The murder of George Floyd by Minneap-olis Police has been a watershed moment throughout North America, leading to mil-lions of people protesting racial injustice worldwide.Despite not being the first time a black man has died at the hands of law enforce-ment, that incident became a tipping point for a lot of people.Shelburne Mayor Wade Mills noted, the struggle has been ongoing for 400 years and he expects that it isn’t going to be solved here overnight. However, because of the rapidly changing demographics in Shelburne presently, he feels that the Town has a role to play and that leaders here have a responsibility to step up and lead every member of the community, not just those who have lived locally for gen-erations.When he gave his acceptance speech at the swearing in ceremonies for Council, Wade said that Shelburne had to become home for all residents regardless of their history here. He went onto say how proud he is of what has been done, through the Anti-Racism Task Force, saying that Shelburne has been ahead of the charge for many municipalities, even some of the larger urban centres in the Province. Mayor Mills mentioned that there were a number of pretty uncomfortable conver-sations about these issues, but ultimately they’re necessary to move forward and grow.He says you have to try to understand everyone’s perspectives on these issues. What the Anti Racism Task Force discus-sions brought to light for Wade was that despite the changing demographic in Shel-burne’s population, there was and still is a degree of racism here, locally. He says while it isn’t seen at the gover-nance or Town administration level, it’s present local in grocery stores or other busi-nesses, out in the schoolyards, making a sig-nificant impact on those affected. One of the biggest points of contention in Mayor Mills political career has been the policing issue in Shelburne. It started when he was a Councillor and has culminated during his two years as Mayor. To say it was contentious would be an understatement, but it has also been eye opening, both in the process and in the result. It began with the Police Services Board coming to Council with a demand for a new $8 million building, which in turn triggered the first OPP costing, which was eventually turned down in the summer of 2019. In December of 2019, Orangeville Council voted to accept their costing and transition to having the OPP police the town. Once this happened it was revealed that Shelburne depended on certain Orangeville Police Service resources and services. Something that was unknown to the Councils of either town, so Shelburne unanimously asked for a second costing, which was accepted unani-mously in early summer, when they decided to transition. Due to training restrictions, the actual transition will not take place until February of 2021. Currently, Council is awaiting approval from the OCPC, but there are no indications of any problems on that front. In the end, everyone appears to be happy with the end results, including the officers and the Council.ado Peter Richardson, Local Journalism Initiative Reporter, Orangeville Citizen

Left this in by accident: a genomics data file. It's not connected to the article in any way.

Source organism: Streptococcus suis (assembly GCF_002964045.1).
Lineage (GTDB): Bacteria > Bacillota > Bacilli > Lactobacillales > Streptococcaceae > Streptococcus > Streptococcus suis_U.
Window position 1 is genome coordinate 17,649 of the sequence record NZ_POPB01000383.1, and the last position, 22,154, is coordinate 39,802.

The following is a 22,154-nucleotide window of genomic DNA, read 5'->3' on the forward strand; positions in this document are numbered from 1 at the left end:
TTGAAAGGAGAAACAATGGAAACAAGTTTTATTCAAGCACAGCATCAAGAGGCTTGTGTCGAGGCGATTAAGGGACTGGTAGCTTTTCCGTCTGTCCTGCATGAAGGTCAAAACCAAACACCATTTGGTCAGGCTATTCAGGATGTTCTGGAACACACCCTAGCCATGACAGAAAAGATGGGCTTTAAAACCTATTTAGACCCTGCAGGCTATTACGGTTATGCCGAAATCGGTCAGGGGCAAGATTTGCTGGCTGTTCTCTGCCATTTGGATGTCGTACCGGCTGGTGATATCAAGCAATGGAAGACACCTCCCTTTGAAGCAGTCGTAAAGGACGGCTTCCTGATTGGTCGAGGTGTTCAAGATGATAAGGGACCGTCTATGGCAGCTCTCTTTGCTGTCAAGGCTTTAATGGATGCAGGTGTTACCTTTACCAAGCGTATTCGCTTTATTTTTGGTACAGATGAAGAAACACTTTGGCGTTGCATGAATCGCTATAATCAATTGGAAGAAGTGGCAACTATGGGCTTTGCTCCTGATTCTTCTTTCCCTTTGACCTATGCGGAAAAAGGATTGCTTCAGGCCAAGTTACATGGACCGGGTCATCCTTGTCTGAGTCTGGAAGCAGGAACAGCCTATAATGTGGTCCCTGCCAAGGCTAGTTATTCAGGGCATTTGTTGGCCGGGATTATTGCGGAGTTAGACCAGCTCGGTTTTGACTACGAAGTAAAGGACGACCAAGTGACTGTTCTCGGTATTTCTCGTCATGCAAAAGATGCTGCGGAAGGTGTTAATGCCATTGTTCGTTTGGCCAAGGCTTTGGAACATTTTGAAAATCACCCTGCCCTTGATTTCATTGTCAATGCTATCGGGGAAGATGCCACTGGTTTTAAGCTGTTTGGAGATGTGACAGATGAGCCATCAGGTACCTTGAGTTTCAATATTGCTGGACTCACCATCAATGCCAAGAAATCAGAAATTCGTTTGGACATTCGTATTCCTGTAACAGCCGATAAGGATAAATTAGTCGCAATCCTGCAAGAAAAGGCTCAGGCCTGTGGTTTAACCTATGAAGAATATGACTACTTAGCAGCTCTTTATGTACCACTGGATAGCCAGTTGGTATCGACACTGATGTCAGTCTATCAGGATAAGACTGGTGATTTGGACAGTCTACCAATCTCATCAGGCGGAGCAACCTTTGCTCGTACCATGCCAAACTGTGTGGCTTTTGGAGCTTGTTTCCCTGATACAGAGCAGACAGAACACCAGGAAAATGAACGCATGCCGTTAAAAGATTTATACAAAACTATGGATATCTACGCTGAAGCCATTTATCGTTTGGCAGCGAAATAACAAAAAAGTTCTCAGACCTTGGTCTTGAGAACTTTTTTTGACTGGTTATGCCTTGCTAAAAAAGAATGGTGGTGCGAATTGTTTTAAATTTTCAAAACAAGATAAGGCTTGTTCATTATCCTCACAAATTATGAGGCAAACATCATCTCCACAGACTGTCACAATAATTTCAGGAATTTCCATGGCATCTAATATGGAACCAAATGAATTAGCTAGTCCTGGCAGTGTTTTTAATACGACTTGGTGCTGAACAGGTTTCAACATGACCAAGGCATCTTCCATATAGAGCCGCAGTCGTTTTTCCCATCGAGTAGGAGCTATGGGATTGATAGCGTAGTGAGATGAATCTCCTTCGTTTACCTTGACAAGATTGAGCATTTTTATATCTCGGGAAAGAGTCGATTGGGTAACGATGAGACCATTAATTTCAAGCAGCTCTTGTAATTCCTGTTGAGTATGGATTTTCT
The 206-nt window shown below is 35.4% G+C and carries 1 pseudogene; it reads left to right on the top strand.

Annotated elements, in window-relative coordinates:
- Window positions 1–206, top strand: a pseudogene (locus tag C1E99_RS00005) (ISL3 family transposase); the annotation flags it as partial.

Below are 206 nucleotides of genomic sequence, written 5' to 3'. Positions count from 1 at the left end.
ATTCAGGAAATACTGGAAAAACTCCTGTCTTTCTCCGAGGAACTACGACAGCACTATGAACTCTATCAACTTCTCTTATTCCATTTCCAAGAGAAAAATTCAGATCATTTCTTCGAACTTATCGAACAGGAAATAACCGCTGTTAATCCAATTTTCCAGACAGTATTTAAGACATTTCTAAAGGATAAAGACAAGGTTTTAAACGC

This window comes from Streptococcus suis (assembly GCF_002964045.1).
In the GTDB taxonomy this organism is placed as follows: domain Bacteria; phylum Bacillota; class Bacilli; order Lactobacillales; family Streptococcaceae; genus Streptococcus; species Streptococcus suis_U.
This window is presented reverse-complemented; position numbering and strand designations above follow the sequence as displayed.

The World Health Organization has raised "concerns" about the unequal distribution of coronavirus vaccines in the country.View on euronews